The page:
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Top 10 Cities for Hispanics to Live In

By Gigi Anders and Eman Varoqua

July 22, 2004
Copyright © 2004 HISPANIC MAGAZINE. All rights reserved.


Where do we live? And why do we live there? For the 39.9 million Hispanics in the United States, home is where we feel at ease: A sense of comunidad, where we can raise families, have fun, feel heard–and afford it.

Whether your idea of the ideal place is big, bustling and cosmopolitan, or laid-back, intimate and earthy, you’re both right. This year’s list of top 10 cities satisfies all tastes. From the heat of Miami to the br-r-r of Chicago and down to the just-right 70 degrees of San Diego–we’ve acclimated and settled in to stay.

What matters most to Latinos: jobs, good schools, reasonable living costs, political power and culture. Lots of culture. So we weighed the census, latest real estate values, crime statistics, salaries and entertainment varieties; and relied on sources such as Forbes, Fortune, CNN’s Money, local newspapers,, and residents. It won’t come as a shock that most of our picks are in the Southwest, where the majority of us live. After all, half of us are Californians and Texans. That leaves the other half spread out across the country.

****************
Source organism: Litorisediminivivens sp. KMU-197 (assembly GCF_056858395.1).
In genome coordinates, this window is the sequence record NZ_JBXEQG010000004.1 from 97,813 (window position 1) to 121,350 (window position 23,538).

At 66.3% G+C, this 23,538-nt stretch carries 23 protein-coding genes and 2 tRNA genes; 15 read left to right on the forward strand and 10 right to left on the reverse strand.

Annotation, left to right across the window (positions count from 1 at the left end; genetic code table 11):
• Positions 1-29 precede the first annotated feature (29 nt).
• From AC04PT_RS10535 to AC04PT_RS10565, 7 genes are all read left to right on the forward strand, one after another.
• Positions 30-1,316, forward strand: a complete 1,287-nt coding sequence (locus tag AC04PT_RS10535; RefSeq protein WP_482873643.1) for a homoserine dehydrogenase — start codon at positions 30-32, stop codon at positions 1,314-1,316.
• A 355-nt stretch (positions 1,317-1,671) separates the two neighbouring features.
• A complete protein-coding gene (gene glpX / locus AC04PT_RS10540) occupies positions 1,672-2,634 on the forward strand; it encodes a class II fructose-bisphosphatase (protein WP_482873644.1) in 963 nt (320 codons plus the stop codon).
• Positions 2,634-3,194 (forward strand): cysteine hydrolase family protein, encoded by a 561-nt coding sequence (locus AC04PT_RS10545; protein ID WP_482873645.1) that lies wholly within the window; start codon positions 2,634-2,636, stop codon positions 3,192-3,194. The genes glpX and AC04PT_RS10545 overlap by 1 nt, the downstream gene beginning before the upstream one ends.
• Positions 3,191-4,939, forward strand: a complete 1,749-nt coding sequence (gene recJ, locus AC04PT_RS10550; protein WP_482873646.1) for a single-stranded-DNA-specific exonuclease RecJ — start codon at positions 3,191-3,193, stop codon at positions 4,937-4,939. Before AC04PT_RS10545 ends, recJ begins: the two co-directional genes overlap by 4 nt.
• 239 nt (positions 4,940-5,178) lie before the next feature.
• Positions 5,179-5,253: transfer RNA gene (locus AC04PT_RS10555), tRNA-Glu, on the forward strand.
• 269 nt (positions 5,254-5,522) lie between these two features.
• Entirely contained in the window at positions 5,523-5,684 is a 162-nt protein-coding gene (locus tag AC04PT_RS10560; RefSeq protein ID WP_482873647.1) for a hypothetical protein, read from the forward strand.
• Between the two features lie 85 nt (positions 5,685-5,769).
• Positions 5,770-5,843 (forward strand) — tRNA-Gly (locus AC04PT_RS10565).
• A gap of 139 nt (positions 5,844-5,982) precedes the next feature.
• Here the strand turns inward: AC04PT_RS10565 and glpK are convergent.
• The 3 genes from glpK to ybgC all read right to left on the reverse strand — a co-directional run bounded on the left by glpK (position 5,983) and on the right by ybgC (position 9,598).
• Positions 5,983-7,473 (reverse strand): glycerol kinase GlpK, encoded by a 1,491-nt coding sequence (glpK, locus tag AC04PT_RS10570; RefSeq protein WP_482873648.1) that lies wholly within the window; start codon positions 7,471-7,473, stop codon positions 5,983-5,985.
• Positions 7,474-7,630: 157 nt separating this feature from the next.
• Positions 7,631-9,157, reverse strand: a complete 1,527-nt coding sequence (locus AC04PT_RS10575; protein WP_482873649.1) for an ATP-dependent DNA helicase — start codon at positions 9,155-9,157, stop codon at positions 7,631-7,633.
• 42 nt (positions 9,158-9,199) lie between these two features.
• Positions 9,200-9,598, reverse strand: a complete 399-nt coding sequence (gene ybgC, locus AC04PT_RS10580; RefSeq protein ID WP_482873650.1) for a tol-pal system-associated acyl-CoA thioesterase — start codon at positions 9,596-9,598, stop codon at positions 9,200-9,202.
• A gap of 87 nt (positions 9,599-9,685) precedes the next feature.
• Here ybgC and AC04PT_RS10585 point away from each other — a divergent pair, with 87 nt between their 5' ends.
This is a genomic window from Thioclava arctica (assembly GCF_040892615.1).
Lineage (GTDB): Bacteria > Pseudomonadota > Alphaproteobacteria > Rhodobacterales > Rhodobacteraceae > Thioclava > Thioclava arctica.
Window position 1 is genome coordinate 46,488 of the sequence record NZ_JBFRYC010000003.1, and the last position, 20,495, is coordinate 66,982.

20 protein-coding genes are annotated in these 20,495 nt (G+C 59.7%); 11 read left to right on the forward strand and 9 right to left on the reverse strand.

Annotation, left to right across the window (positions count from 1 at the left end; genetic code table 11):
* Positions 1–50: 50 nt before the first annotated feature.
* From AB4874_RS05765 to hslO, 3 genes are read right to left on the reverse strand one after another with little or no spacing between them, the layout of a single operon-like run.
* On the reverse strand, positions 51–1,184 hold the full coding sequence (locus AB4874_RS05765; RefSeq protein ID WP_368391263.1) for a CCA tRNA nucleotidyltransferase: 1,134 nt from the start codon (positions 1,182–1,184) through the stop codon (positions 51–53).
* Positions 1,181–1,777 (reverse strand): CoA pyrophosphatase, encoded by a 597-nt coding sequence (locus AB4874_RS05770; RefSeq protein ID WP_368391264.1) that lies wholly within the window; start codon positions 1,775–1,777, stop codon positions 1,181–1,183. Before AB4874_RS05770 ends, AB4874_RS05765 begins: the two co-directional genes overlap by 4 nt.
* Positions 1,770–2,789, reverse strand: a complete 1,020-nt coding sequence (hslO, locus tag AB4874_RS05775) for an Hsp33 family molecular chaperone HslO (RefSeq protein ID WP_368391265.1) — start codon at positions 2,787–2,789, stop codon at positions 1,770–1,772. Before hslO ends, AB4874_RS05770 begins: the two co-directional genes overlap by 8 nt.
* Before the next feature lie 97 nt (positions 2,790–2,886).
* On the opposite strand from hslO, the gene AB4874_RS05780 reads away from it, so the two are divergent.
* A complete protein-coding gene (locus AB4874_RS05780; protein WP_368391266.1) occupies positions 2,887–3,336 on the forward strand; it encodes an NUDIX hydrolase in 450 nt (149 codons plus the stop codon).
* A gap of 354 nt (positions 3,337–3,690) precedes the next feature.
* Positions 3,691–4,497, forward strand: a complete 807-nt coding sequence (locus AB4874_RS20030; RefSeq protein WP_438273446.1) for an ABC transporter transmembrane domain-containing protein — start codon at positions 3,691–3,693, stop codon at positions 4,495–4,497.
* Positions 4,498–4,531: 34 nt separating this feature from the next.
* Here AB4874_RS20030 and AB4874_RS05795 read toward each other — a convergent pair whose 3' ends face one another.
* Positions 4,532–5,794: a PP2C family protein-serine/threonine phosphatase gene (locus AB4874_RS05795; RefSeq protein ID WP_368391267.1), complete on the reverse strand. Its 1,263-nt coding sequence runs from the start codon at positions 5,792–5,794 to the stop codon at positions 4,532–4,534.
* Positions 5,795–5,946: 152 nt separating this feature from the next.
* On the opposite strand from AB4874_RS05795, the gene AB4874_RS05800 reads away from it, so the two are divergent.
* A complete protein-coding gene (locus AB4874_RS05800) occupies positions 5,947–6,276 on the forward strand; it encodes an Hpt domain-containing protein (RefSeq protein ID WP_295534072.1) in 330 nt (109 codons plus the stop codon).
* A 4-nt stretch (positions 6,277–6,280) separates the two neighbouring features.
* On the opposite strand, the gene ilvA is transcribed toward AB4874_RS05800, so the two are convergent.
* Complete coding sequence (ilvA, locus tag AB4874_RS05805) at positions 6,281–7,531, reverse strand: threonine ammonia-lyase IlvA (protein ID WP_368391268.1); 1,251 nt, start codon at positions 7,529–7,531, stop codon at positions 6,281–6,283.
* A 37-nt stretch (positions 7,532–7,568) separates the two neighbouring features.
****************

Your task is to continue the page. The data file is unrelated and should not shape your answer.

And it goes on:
Some choices were tough calls. Would people prefer unlimited growth in the desert or unlimited cultural activities in the city? And then there were other places, strong contenders that tempted us. Over the past decade, for example, Atlanta’s Hispanic population has grown 995 percent to 269,000. It’s part of the new New South, and we’ll keep watching it. Dallas and Phoenix were both players, too. They have the makings of great Hispanic cities and are sure to make our lists in the future. But Dallas’ job growth couldn’t beat the competition’s and Phoenix’s political representation could use a lift.